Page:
PROGRAM REGISTRATION: After you have your room assignment, come over to the Road Scholar desk in the lobby to register with the program staff and pick up your arrival packet that will contain your name tag, updated schedule, and other important information we will review during orientation.

ORIENTATION: We will gather for a warm welcome and introductions, followed by an orientation to the program. We will review the schedule and any changes; discuss responsibilities, safety guidelines, emergency procedures and contact numbers for key staff; and answer any questions you may have.

 Dinner: Dinner is at Davio's Restaurant located off the hotel lobby. Widely considered the leading Northern Italian restaurant in Philadelphia, Davio’s at Club Quarters has been featured in Philadelphia Magazine’s “Best of Philly” and awarded the Wine Spectator Award of Excellence for five consecutive years. The dramatic dining room, with high ceilings and arched windows, is a backdrop for expertly prepared regional Italian foods.
 Evening: FREE EVENING: The evening is free for you to explore the neighborhood on your own, enjoy making new friends, or just have a good night's rest to prepare for the full day ahead.
Accommodations: Club Quarters Hotel
Meals Included: Dinner

Day 2: Dr. Physick's Philadephia, Physick House Field Trip, Pennsylvania Hospital, Christ Church, Evening Performance
(Saturday, November 8)

Note: Moderate walking around 6 city blocks. Stairs at The Physick House and Pennsylvania Hospital.

 Breakfast: Enjoy a tasty breakfast at Davio's including your choice of hot and cold cereals, hard boiled eggs, pastries, bagels, yogurt, juices, fruit, coffee and tea.
 Morning: LECTURE: Dr. Physick’s Philadelphia. Philip Syng Physick (1768-1837) became known as the “Father of American Surgery.” We will learn about his life, his times, and his legacy that continues today. One of the city’s foremost surgeons, Dr. Physick was responsible for the design of surgical instruments and techniques years ahead of his time. He was affiliated with America's first hospital, Pennsylvania Hospital, and one of the most sought-after medical lecturers of the 19th century. His lectures prepared a generation of surgeons for service throughout America.

Dr. Physick was among the few courageous doctors who remained in the city to care for the sick during the terrible Yellow Fever Epidemic of 1793 and rose to fame as a 25-year-old hero, treating many and surviving the disease himself. At that time, Philadelphia was the nation’s capital and the most cosmopolitan city in the U.S. In addition to notable figures of American history, the population included thousands of immigrants. Among them were refugees fleeing the slave rebellion in Saint-Domingue where yellow fever was endemic. The epidemic decimated Philadelphia and ended its ascendancy in the young nation.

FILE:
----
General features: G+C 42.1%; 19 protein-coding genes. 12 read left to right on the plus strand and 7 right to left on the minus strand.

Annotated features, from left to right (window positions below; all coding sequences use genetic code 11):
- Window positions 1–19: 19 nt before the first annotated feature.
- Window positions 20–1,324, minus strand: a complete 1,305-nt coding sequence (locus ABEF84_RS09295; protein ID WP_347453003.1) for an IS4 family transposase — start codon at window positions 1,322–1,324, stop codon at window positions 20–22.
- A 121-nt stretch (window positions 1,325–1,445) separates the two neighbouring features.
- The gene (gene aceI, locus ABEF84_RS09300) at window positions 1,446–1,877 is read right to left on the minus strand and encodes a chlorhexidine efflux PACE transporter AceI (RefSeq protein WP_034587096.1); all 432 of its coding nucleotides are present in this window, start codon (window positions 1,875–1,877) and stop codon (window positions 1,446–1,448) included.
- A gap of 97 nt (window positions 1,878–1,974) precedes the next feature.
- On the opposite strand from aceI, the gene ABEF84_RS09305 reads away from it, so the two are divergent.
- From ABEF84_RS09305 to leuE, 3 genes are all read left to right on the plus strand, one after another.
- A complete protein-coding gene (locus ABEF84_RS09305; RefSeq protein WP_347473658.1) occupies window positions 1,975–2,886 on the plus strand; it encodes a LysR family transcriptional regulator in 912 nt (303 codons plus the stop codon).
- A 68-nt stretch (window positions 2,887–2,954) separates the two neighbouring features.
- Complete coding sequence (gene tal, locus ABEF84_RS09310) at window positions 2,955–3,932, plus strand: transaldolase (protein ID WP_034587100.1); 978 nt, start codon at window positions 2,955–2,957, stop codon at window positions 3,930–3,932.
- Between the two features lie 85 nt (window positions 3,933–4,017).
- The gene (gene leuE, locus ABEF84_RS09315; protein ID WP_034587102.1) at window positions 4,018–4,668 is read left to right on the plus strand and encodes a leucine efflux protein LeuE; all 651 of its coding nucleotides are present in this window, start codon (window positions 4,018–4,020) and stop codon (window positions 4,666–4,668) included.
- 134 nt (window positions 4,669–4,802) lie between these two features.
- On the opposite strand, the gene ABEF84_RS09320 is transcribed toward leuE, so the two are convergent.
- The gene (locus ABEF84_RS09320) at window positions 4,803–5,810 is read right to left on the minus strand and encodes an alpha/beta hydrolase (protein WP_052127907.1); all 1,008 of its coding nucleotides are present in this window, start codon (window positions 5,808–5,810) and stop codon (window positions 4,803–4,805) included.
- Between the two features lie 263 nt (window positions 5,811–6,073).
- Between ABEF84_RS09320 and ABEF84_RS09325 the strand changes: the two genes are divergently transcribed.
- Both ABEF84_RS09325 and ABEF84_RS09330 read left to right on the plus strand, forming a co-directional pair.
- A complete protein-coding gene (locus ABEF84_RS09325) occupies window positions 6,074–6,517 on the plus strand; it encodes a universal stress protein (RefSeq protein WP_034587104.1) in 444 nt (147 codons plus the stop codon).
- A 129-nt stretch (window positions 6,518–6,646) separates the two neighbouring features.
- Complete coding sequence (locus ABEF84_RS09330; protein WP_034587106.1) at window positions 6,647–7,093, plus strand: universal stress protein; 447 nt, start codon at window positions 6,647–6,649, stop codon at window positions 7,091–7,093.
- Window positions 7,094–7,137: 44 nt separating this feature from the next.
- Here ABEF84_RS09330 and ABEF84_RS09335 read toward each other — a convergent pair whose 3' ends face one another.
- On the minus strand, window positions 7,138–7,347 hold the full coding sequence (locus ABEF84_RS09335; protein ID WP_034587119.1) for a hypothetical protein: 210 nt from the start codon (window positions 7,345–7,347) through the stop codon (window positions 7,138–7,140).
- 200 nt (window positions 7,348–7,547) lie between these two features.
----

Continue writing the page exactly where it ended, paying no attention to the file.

Morning: FIELD TRIP: Physick House. This piece of living history provides a glimpse of life in the early 19th Century. Now owned and maintained by the Philadelphia Society for the Preservation of Landmarks, Physick House was built in 1786 by a Madeira wine importer. Dr. Physick took up residence in 1815 and lived there until his death in 1837. The four-storey brick building is the only free-standing Federal townhouse remaining in Society Hill, an exceptional example of the style. In addition to beautiful period rooms, the second floor of the Physick residence is devoted to a medical museum depicting the amazing career of Dr. Physick, as well as a collection of medical instruments from that era.
 Lunch: Enjoy a box lunch in the adjacent park (weather permitting).
 Afternoon: WALKING FIELD TRIP: Pennsylvania Hospital and Christ Church. Located at 8th and Spruce Streets in the historic Society Hill district, Pennsylvania Hospital was founded in 1751. It has provided the setting for many firsts of our nation including many other noteworthy medical, historical, and cultural milestones. Dr. Physick served on the medical staff from 1794 until 1816. One of his colleagues who was also valiant during the Yellow Fever epidemic was Dr. Benjamin Rush, regarded as “the father of American psychiatry.” We will explore several historical exhibits.

FIELD TRIP continues: From the hospital, we will move on to historic Christ Church, known as "The Nation's Church" because of the famous Revolutionary-era leaders who worshipped here. It was founded in 1695 as the first parish of the Church of England (Anglican) in Pennsylvania and became the birthplace of the American Episcopal Church. Those who wish to do so may accompany the Group Leader to the burial ground -- three blocks from the church -- one of America’s most important Colonial and Revolution-era graveyards, the final resting place of Dr. Physick, Benjamin Franklin and other signers of the Declaration of Independence, and numerous notables.

The group will return to the hotel from the church at the conclusion of the field trip. Or, if you prefer, you may remain, continue to explore, and return to the hotel on your own. The Christ Church Burial Ground is directly across from the Visitors Center of Independence National Historical Park (Independence Hall, Liberty Bell) and the National Constitution Center.